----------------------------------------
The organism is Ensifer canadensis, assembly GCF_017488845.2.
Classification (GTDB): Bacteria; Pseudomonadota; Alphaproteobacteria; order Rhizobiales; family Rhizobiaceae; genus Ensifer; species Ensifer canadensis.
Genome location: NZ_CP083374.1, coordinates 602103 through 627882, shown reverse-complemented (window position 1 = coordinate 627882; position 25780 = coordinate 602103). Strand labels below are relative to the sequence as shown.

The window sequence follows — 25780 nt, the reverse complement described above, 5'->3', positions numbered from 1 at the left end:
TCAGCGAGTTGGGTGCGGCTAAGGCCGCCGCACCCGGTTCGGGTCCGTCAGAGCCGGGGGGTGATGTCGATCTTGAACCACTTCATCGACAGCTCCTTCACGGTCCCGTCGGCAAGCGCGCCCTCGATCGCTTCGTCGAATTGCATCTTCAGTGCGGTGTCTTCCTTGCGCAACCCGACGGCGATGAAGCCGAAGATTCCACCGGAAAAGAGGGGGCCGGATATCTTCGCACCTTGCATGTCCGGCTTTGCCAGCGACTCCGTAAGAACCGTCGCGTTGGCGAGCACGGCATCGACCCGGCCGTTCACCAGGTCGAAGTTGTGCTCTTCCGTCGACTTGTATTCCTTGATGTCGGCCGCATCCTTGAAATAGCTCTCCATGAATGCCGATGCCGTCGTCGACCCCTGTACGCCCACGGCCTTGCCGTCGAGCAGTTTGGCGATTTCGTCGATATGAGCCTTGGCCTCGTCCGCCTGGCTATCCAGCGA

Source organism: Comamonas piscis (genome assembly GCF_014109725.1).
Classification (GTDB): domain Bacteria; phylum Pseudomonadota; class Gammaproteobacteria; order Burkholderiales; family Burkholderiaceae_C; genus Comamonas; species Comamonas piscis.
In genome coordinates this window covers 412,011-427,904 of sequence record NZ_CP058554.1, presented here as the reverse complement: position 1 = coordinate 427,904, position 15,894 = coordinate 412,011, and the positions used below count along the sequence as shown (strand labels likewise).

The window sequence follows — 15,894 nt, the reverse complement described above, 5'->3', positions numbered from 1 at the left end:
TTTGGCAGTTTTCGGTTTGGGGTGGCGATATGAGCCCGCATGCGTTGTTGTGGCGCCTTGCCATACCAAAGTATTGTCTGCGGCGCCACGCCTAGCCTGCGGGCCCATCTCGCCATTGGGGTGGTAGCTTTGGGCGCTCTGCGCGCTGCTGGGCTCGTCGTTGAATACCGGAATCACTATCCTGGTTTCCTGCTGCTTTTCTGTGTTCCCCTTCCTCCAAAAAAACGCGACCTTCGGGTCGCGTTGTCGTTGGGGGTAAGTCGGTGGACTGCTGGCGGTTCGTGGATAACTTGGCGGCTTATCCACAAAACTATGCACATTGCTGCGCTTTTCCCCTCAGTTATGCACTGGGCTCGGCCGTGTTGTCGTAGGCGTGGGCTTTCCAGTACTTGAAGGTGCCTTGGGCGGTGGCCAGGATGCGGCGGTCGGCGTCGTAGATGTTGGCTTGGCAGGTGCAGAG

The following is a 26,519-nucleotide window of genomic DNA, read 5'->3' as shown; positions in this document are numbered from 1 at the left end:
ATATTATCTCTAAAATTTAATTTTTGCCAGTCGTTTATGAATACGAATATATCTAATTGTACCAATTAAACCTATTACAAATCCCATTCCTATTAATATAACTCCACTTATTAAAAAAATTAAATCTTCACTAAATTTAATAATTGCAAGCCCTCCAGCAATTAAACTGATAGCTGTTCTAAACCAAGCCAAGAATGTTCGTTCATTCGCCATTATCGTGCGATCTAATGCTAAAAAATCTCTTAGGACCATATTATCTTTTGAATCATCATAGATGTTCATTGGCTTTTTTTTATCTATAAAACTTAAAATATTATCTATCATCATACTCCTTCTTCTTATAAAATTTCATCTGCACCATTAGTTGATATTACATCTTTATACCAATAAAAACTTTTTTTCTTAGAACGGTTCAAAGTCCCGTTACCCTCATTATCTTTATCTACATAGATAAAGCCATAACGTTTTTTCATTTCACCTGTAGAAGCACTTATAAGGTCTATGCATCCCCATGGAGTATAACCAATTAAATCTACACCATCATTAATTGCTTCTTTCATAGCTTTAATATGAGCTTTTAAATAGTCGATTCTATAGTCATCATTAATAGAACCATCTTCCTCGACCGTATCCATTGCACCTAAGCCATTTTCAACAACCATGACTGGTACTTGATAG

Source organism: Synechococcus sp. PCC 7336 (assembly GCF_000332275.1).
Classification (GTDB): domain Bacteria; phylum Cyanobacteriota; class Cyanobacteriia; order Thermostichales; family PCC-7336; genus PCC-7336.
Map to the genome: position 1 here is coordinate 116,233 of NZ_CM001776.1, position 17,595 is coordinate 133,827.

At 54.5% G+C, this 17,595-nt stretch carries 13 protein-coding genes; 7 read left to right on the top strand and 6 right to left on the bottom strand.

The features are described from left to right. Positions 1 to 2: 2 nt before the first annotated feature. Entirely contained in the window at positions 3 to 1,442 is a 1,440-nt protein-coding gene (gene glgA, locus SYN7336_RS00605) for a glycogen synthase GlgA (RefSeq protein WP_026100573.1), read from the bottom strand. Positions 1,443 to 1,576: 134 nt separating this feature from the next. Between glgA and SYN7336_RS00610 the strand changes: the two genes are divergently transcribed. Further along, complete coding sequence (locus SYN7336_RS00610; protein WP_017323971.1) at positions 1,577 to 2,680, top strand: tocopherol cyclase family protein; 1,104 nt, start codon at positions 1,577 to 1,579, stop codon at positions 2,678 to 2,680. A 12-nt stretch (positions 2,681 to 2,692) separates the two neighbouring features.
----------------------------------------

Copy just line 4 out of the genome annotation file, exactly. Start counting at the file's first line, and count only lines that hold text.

The window sequence follows — 25780 nt, the reverse complement described above, 5'->3', positions numbered from 1 at the left end: